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Thursday, January 11, 2018

Michigan Clinic Office Manager Pleads Guilty to $131 Million Health Care Fraud Scheme Involving Unnecessary Prescription of Controlled Substances

A Michigan clinic office manager pleaded guilty today for his role in a health care fraud scheme that involved the unnecessary prescription of controlled substances and that resulted in a $131 million loss to Medicare.

Attorney General Jeff Sessions, Acting Assistant Attorney General John P. Cronan of the Justice Department’s Criminal Division, U.S. Attorney Matthew Schneider of the Eastern District of Michigan, Special Agent in Charge David P. Gelios of the FBI’s Detroit Division, Special Agent in Charge Lamont Pugh III of the U.S. Department of Health and Human Services Office of Inspector General’s (HHS-OIG) Chicago Regional Office and Special Agent in Charge Manny Muriel of Internal Revenue Service-Criminal Investigation (IRS-CI) made the announcement.

Yasser Mozeb, 35, of Oakland County, Michigan, the office manager of the Tri-County Network, based in Detroit, Michigan, pleaded guilty to one count of conspiracy to commit health care fraud and one count of conspiracy to defraud the United States and pay and receive health care kickbacks, before U.S. District Judge Denise Page Hood of the Eastern District of Michigan.  Sentencing has been scheduled for May 31 at 2 pm EST before Judge Hood. 

“With one American dying of a drug overdose every nine minutes, we are facing the deadliest drug crisis in American history,” said Attorney General Sessions. “Sadly, some have chosen to take advantage of this crisis and exploit vulnerable patients for profit. At the Department of Justice we’ve taken a number of new steps this past year to fight opioid-related fraud. Today we have won another victory in this fight and I want to thank our FBI agents, DOJ attorneys, and everyone else who helped us bring the defendant to justice.” 


“Prescribing unneeded drugs in exchange for kickbacks are not just crimes of greed, they are crimes that make Michigan’s opioid crisis even worse — and that is why our office will relentlessly pursue these cases,” said U.S. Attorney Matthew Schneider.


“Healthcare fraud schemes involving the prescribing of unnecessary prescription drugs, performing of extraneous medical procedures, and fraudulent billing practices continue to plague southeastern Michigan communities,” said FBI Special Agent in Charge Gelios.  “Today’s guilty plea underscores the level of commitment that the FBI and its federal partners devote in holding accountable those responsible, along with their co-conspirators.”


“It is unconscionable that Mozeb and his coconspirators would put patients’ health at risk and potentially exacerbate the opioid epidemic,” said HHS-OIG Special Agent in Charge Pugh. “We, along with our law enforcement partners, will work tirelessly to hold these criminals accountable.”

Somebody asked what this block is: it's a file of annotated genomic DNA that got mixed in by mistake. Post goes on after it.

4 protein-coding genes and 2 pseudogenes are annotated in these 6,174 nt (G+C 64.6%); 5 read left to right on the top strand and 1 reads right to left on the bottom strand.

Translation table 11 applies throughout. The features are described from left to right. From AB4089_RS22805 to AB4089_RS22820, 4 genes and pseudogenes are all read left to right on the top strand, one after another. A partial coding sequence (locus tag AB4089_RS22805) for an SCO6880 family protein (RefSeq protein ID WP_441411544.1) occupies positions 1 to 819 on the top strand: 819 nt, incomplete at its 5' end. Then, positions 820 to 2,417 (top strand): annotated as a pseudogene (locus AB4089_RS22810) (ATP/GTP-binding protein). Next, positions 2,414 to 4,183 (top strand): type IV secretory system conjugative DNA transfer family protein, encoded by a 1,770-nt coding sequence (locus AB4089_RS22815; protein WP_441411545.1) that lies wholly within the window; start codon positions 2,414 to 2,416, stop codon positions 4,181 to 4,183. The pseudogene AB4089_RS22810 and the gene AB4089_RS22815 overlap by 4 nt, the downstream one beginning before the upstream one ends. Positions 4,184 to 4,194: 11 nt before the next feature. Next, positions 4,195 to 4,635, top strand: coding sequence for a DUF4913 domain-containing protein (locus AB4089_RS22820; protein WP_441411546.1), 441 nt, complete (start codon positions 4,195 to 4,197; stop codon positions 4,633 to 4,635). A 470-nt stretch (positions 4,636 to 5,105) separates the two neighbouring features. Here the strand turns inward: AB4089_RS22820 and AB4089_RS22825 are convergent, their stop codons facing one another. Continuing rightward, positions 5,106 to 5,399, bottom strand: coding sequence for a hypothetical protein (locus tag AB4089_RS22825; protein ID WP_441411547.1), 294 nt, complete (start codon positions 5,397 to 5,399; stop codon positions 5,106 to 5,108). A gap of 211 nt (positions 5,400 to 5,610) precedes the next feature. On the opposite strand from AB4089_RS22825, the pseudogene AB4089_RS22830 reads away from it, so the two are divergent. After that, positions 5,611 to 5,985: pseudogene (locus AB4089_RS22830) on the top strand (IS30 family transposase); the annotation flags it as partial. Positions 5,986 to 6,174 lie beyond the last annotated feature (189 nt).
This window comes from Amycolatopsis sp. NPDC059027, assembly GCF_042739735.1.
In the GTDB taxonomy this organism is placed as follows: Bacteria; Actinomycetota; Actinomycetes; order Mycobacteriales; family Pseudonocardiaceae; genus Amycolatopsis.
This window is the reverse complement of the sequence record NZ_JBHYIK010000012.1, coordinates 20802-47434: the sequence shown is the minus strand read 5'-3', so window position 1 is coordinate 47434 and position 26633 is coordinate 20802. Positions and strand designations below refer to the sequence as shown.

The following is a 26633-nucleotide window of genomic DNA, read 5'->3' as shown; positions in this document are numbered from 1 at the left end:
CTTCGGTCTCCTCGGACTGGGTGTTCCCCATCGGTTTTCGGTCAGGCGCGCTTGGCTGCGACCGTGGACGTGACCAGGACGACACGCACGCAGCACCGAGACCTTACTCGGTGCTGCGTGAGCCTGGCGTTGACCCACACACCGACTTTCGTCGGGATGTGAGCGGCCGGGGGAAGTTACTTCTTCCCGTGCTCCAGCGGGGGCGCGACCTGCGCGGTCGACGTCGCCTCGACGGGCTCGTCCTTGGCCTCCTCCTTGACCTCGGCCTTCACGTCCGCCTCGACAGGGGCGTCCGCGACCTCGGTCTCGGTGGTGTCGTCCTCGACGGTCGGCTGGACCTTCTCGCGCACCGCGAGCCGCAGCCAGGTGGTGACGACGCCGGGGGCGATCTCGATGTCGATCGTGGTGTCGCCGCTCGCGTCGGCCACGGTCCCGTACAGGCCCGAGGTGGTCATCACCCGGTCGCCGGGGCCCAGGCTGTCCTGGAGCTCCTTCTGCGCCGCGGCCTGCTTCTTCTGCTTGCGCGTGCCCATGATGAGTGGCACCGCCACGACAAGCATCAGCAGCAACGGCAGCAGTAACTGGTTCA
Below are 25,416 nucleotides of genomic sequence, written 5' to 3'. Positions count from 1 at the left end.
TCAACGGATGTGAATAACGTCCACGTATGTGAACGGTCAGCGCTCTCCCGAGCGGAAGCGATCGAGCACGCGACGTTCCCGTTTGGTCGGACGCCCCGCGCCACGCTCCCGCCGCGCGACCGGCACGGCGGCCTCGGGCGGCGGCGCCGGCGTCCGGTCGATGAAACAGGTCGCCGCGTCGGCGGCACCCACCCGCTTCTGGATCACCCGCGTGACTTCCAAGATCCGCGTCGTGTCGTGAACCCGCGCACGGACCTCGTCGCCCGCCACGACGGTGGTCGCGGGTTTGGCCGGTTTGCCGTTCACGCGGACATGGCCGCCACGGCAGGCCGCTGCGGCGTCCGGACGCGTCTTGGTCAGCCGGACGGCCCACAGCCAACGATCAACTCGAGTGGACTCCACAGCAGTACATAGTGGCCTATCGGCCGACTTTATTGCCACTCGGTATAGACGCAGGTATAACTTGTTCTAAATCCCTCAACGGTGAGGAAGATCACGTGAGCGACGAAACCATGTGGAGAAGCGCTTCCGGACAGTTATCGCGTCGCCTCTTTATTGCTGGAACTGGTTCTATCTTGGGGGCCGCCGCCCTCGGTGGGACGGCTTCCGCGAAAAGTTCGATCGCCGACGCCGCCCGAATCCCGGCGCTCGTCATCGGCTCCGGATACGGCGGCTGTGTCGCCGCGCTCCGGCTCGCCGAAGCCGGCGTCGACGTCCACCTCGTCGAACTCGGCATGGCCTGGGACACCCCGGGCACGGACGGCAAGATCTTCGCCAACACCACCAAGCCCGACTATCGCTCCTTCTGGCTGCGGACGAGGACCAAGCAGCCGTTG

As part of his guilty plea, Mozeb admitted that he conspired with the owner of the Tri-County Network, Mashiyat Rashid, to pay illegal kickbacks and bribes to Medicare beneficiaries, co-conspirator patient recruiters and others, in order to obtain patients for the Tri-County Network.  Mozeb also admitted that he participated in a scheme with Rashid and other co-conspirators to prescribe medically unnecessary controlled substances, which allegedly included oxycodone, hydrocodone and oxymorphone,  to Medicare beneficiaries, many of whom were addicted to narcotics.  He admitted that in furtherance of the conspiracy, coconspirators also directed physicians to require Medicare beneficiaries to undergo medically unnecessary facet joint injections if the beneficiaries wished to obtain prescriptions for controlled substances. 

Mozeb admitted that he and Rashid conspired with physicians in the Tri-County Network to refer Medicare beneficiaries to specific third party home health agencies, laboratories and diagnostic providers in exchange for illegal kickbacks and bribes even though those referrals were medically unnecessary. 

Mozeb was part of a conspiracy that submitted or caused the submission of false and fraudulent claims to Medicare in excess of $131 million, he admitted. 

Mozeb is the fifth defendant who has pleaded guilty in connection with the Tri-County investigation.  Mozeb was charged along with Mashiyat Rashid, 37, of West Bloomfield, Michigan; Spilios Pappas, 61, of Monclova, Ohio; Abdul Haq, 72, of Ypsilanti, Michigan; Joseph Betro, 57, of Novi, Michigan; Tariq Omar, 61, of West Bloomfield, Michigan; and Mohammed Zahoor, 51 of Novi, Michigan, in an indictment unsealed on July 6, 2017.  Rashid, Pappas, Betro, Omar and Zahoor are awaiting trial.  

An indictment is merely an allegation and all defendants are presumed innocent until proven guilty beyond a reasonable doubt in a court of law. 

This case was investigated by the FBI, HHS-OIG and IRS-CI.  Trial Attorney Jacob Foster of the Criminal Division’s Fraud Section is prosecuting the case. 

The Fraud Section leads the Medicare Fraud Strike Force, which is part of a joint initiative between the Department of Justice and HHS to focus their efforts to prevent and deter fraud and enforce current anti-fraud laws around the country.  The Medicare Fraud Strike Force operates in nine locations nationwide.  Since its inception in March 2007, the Medicare Fraud Strike Force has charged over 3,500 defendants who collectively have falsely billed the Medicare program for over $12.5 billion. 

Health Care Fraud
Press Release Number: 
Updated January 11, 2018